Luxe, Calme et Volupté takes its name from the refrain of Charles Baudelaire's poem, Invitation to a Voyage (1857), in which a man invites his lover to travel with him to paradise. The painting shares the poem's
subject: escape to an imaginary, tranquil refuge.
From late 1899, Matisse spent a great deal of time in the museums, but also in avantgarde galleries such as Ambroise Vollard's, wherein 1899 he bought a drawing by Van Gogh, a painting by Gauguin ('Young Man with Tiare Flower'), and Paul Cezanne's Three Bathers. From 1900 to 1904, Cezanne was a decisive influence on Matisse, and over the years, Three Bathers remained an immense inspiration and affirmation to Matisse.
In 1904, Henri Matisse participated in a joint show at the Salon d'Automne (founded in 1903) and in 1904 had his first solo exhibition at Ambroise Vollard's gallery. In 1905 at the Salon des Independants he exhibited the painting Luxe, Calme et Volupté, which was promptly bought by Paul Signac. Matisse had got to know Signac one summer in St. Tropez, and had read his book 'From Eugene Delacroix to Neo Impressionism' as early as 1898 or 1899 Signac's method of analyzing colour appealed to Matisse, and he adopted it as a means of modeling light through colour. For his conception he was indebted to Three Bathers of Paul Cezanne, but his use of colour was an analytic separation into small planes. If Matisse had hoped that this mosaic approach would create a new unity of effect he was to be disappointed, and himself wrote: "Breaking up colour leads to the breaking-up of form and outline. What you are left with is an all-too-apparent surface, nothing but a tease of the retina that destroys the repose of surface and outline."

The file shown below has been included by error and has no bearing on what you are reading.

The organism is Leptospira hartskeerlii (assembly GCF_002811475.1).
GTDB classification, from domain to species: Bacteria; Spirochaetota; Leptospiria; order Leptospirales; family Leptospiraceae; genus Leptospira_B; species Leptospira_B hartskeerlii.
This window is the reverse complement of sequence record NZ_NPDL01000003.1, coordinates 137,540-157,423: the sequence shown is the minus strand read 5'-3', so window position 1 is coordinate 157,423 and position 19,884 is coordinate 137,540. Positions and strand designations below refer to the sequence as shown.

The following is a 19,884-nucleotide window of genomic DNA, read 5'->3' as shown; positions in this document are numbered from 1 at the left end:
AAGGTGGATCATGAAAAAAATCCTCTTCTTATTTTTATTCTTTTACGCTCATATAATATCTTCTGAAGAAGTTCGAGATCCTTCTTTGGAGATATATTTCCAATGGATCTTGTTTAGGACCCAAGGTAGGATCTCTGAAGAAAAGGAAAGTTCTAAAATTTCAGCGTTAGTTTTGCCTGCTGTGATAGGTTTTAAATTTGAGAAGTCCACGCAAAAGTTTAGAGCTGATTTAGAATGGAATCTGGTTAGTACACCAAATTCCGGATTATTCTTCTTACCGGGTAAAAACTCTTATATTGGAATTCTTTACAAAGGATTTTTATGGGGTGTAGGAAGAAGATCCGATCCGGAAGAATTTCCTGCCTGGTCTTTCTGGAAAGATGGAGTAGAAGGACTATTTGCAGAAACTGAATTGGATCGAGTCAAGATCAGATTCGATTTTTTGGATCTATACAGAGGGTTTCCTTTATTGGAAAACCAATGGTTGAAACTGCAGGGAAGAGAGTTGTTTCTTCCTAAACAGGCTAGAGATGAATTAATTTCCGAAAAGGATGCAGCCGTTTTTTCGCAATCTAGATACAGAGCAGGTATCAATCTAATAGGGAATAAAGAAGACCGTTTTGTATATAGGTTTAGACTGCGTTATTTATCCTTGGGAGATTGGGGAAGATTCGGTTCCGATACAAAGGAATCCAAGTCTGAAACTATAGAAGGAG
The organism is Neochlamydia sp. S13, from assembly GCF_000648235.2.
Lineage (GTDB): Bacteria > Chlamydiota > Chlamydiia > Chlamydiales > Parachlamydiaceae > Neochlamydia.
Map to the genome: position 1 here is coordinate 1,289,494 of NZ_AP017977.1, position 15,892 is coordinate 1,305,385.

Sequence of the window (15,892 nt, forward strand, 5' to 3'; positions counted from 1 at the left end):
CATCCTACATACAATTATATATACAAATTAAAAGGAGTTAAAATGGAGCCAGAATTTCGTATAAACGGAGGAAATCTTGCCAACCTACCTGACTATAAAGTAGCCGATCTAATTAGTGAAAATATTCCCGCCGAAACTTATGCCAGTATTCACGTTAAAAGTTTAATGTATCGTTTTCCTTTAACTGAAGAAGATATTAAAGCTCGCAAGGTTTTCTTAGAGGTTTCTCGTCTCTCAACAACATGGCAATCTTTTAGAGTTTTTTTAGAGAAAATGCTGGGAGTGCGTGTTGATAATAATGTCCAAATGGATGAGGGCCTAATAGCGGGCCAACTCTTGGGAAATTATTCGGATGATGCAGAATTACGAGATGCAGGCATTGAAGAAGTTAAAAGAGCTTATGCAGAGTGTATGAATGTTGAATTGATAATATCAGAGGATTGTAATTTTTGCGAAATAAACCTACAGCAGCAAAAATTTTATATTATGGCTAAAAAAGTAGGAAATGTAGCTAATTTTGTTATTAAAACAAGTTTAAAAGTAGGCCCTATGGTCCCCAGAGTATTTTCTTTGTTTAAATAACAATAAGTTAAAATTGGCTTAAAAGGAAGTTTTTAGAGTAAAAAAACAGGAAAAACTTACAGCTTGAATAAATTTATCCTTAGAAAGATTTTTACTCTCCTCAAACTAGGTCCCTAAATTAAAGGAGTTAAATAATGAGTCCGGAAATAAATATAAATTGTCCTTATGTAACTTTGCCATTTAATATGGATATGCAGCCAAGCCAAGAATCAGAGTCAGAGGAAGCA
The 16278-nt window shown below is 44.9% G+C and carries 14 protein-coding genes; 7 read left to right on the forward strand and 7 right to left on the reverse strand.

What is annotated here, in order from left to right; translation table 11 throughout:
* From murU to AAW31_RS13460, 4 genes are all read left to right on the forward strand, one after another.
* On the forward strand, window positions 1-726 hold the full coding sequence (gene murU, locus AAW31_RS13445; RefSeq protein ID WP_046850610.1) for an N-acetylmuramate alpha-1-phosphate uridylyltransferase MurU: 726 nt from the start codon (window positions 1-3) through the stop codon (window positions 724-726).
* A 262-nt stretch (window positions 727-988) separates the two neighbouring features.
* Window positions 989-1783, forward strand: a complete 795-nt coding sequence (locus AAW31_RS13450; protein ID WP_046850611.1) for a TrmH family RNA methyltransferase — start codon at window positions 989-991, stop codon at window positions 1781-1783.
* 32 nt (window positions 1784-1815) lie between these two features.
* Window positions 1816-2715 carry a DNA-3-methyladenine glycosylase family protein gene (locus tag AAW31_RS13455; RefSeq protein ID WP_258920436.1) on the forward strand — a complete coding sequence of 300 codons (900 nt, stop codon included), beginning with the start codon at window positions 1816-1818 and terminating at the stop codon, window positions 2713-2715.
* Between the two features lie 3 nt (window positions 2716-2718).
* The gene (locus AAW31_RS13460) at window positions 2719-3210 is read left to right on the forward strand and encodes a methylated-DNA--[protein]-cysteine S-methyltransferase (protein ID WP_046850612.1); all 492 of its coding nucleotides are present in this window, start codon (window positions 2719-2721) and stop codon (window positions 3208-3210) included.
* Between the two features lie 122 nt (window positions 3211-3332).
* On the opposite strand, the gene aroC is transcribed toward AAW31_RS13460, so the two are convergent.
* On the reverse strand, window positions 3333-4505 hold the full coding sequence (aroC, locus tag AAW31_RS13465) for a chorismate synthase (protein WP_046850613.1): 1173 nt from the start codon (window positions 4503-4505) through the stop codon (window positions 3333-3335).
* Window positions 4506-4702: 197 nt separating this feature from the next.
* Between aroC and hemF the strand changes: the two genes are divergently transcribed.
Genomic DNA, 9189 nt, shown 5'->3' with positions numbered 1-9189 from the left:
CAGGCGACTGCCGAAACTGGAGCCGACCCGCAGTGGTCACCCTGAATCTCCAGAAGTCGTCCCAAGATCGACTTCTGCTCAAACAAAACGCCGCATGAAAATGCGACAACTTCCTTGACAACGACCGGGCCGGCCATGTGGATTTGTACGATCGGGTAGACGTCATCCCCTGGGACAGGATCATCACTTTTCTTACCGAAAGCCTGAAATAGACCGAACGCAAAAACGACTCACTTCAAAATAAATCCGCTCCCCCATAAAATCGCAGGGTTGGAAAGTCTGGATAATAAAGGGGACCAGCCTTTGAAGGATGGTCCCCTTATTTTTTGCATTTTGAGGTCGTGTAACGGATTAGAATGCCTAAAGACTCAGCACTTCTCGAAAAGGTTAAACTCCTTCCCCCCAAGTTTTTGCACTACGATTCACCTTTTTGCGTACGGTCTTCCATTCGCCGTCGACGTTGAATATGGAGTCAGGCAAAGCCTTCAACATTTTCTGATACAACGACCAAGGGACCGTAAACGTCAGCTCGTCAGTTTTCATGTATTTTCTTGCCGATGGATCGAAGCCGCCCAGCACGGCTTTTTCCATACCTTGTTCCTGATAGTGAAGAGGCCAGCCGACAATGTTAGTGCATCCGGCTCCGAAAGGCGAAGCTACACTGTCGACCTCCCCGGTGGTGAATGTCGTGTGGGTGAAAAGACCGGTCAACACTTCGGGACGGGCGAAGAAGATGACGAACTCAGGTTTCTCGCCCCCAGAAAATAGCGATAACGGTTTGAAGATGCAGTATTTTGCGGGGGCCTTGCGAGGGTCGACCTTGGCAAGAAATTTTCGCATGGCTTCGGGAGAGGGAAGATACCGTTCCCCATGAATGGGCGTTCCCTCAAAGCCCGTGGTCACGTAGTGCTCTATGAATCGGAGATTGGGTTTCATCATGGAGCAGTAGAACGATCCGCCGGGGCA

The forms in the painting - the figures, tree, bush, sea and sky - are created from spots of color, jabs of the brush that build up the picture. Matisse favored discrete strokes of color that emphasized the painted surface rather than a realistic scene. He also used a palette of pure, high-pitched primary colors (blue, green, yellow, and orange) to render the landscape, and then outlined the figures in blue.
Matisse said, "What I dream of is an art of balance, of purity and serenity, devoid of troubling or depressing subject matter." Matisse wasn't interested in conflict or politics. This is an early painting by Matisse, and yet the idea of balance and serenity found here would remain a consistent theme in his work throughout the next 50 years.